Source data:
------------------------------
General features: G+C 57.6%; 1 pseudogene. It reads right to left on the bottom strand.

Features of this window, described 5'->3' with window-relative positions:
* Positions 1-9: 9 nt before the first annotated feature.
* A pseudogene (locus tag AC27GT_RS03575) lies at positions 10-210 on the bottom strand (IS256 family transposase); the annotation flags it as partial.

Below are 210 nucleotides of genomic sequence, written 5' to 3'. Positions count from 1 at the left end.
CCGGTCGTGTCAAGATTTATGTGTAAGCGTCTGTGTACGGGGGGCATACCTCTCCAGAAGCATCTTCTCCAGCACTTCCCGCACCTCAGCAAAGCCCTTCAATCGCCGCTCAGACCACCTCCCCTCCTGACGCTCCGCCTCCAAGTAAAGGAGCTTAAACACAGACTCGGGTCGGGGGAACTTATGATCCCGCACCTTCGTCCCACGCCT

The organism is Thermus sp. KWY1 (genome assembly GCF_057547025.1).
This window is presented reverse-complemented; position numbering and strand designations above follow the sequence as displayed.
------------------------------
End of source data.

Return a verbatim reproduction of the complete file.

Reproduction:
General features: G+C 57.6%; 1 pseudogene. It reads right to left on the bottom strand.

Features of this window, described 5'->3' with window-relative positions:
* Positions 1-9: 9 nt before the first annotated feature.
* A pseudogene (locus tag AC27GT_RS03575) lies at positions 10-210 on the bottom strand (IS256 family transposase); the annotation flags it as partial.

Below are 210 nucleotides of genomic sequence, written 5' to 3'. Positions count from 1 at the left end.
CCGGTCGTGTCAAGATTTATGTGTAAGCGTCTGTGTACGGGGGGCATACCTCTCCAGAAGCATCTTCTCCAGCACTTCCCGCACCTCAGCAAAGCCCTTCAATCGCCGCTCAGACCACCTCCCCTCCTGACGCTCCGCCTCCAAGTAAAGGAGCTTAAACACAGACTCGGGTCGGGGGAACTTATGATCCCGCACCTTCGTCCCACGCCT

The organism is Thermus sp. KWY1 (genome assembly GCF_057547025.1).
This window is presented reverse-complemented; position numbering and strand designations above follow the sequence as displayed.